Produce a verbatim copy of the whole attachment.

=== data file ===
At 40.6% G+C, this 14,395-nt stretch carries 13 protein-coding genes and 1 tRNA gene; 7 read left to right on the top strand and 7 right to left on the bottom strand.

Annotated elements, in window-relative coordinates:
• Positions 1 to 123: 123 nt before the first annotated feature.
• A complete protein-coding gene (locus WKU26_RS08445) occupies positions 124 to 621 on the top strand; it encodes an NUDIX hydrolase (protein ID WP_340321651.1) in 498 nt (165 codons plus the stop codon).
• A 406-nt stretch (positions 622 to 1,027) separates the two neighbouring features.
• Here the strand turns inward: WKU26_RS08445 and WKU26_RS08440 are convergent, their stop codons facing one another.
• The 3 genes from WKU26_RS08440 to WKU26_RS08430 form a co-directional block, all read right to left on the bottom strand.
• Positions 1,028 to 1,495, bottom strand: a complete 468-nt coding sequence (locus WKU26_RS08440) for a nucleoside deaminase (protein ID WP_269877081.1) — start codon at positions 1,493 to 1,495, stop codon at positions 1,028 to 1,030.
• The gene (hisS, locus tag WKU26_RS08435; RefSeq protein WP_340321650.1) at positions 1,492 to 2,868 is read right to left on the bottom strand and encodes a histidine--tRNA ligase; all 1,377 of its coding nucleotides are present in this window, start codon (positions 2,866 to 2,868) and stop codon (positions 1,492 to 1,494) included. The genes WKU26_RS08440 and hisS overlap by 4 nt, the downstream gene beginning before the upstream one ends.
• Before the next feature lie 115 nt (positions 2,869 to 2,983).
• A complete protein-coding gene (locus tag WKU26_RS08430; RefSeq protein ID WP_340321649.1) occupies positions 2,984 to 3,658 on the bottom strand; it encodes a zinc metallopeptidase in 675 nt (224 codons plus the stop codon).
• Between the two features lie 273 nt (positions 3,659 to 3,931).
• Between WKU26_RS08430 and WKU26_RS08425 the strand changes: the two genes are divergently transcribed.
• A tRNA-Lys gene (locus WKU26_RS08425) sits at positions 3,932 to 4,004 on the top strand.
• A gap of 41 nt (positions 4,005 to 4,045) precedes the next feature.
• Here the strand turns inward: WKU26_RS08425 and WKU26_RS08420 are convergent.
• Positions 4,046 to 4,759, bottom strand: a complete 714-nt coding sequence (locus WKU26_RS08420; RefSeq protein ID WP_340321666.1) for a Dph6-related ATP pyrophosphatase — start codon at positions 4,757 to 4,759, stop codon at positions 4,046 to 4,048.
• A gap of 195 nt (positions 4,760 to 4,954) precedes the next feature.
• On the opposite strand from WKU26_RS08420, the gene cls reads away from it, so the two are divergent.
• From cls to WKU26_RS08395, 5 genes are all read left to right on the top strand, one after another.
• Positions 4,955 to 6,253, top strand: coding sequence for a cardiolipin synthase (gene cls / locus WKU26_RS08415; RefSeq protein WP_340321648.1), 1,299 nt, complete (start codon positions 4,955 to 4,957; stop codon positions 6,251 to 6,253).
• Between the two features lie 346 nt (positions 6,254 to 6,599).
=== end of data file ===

At 40.6% G+C, this 14,395-nt stretch carries 13 protein-coding genes and 1 tRNA gene; 7 read left to right on the top strand and 7 right to left on the bottom strand.

Annotated elements, in window-relative coordinates:
• Positions 1 to 123: 123 nt before the first annotated feature.
• A complete protein-coding gene (locus WKU26_RS08445) occupies positions 124 to 621 on the top strand; it encodes an NUDIX hydrolase (protein ID WP_340321651.1) in 498 nt (165 codons plus the stop codon).
• A 406-nt stretch (positions 622 to 1,027) separates the two neighbouring features.
• Here the strand turns inward: WKU26_RS08445 and WKU26_RS08440 are convergent, their stop codons facing one another.
• The 3 genes from WKU26_RS08440 to WKU26_RS08430 form a co-directional block, all read right to left on the bottom strand.
• Positions 1,028 to 1,495, bottom strand: a complete 468-nt coding sequence (locus WKU26_RS08440) for a nucleoside deaminase (protein ID WP_269877081.1) — start codon at positions 1,493 to 1,495, stop codon at positions 1,028 to 1,030.
• The gene (hisS, locus tag WKU26_RS08435; RefSeq protein WP_340321650.1) at positions 1,492 to 2,868 is read right to left on the bottom strand and encodes a histidine--tRNA ligase; all 1,377 of its coding nucleotides are present in this window, start codon (positions 2,866 to 2,868) and stop codon (positions 1,492 to 1,494) included. The genes WKU26_RS08440 and hisS overlap by 4 nt, the downstream gene beginning before the upstream one ends.
• Before the next feature lie 115 nt (positions 2,869 to 2,983).
• A complete protein-coding gene (locus tag WKU26_RS08430; RefSeq protein ID WP_340321649.1) occupies positions 2,984 to 3,658 on the bottom strand; it encodes a zinc metallopeptidase in 675 nt (224 codons plus the stop codon).
• Between the two features lie 273 nt (positions 3,659 to 3,931).
• Between WKU26_RS08430 and WKU26_RS08425 the strand changes: the two genes are divergently transcribed.
• A tRNA-Lys gene (locus WKU26_RS08425) sits at positions 3,932 to 4,004 on the top strand.
• A gap of 41 nt (positions 4,005 to 4,045) precedes the next feature.
• Here the strand turns inward: WKU26_RS08425 and WKU26_RS08420 are convergent.
• Positions 4,046 to 4,759, bottom strand: a complete 714-nt coding sequence (locus WKU26_RS08420; RefSeq protein ID WP_340321666.1) for a Dph6-related ATP pyrophosphatase — start codon at positions 4,757 to 4,759, stop codon at positions 4,046 to 4,048.
• A gap of 195 nt (positions 4,760 to 4,954) precedes the next feature.
• On the opposite strand from WKU26_RS08420, the gene cls reads away from it, so the two are divergent.
• From cls to WKU26_RS08395, 5 genes are all read left to right on the top strand, one after another.
• Positions 4,955 to 6,253, top strand: coding sequence for a cardiolipin synthase (gene cls / locus WKU26_RS08415; RefSeq protein WP_340321648.1), 1,299 nt, complete (start codon positions 4,955 to 4,957; stop codon positions 6,251 to 6,253).
• Between the two features lie 346 nt (positions 6,254 to 6,599).